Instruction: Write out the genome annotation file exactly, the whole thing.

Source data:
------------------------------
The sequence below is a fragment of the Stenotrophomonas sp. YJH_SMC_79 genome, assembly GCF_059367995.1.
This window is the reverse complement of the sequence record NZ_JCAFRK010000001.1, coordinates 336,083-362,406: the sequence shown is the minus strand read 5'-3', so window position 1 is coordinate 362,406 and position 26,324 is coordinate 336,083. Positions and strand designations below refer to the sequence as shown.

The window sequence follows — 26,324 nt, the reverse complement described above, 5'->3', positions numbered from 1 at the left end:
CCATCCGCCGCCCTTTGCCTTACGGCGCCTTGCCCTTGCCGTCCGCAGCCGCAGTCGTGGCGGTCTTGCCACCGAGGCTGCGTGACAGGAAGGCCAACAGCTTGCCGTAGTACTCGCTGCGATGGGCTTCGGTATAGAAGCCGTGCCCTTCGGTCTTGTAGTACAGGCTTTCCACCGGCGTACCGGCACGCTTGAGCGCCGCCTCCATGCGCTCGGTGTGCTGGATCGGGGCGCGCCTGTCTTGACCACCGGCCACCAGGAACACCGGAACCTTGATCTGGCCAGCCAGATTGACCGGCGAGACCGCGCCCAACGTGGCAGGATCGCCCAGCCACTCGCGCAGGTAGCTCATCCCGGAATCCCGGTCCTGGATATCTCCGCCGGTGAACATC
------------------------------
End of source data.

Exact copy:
The sequence below is a fragment of the Stenotrophomonas sp. YJH_SMC_79 genome, assembly GCF_059367995.1.
This window is the reverse complement of the sequence record NZ_JCAFRK010000001.1, coordinates 336,083-362,406: the sequence shown is the minus strand read 5'-3', so window position 1 is coordinate 362,406 and position 26,324 is coordinate 336,083. Positions and strand designations below refer to the sequence as shown.

The window sequence follows — 26,324 nt, the reverse complement described above, 5'->3', positions numbered from 1 at the left end:
CCATCCGCCGCCCTTTGCCTTACGGCGCCTTGCCCTTGCCGTCCGCAGCCGCAGTCGTGGCGGTCTTGCCACCGAGGCTGCGTGACAGGAAGGCCAACAGCTTGCCGTAGTACTCGCTGCGATGGGCTTCGGTATAGAAGCCGTGCCCTTCGGTCTTGTAGTACAGGCTTTCCACCGGCGTACCGGCACGCTTGAGCGCCGCCTCCATGCGCTCGGTGTGCTGGATCGGGGCGCGCCTGTCTTGACCACCGGCCACCAGGAACACCGGAACCTTGATCTGGCCAGCCAGATTGACCGGCGAGACCGCGCCCAACGTGGCAGGATCGCCCAGCCACTCGCGCAGGTAGCTCATCCCGGAATCCCGGTCCTGGATATCTCCGCCGGTGAACATC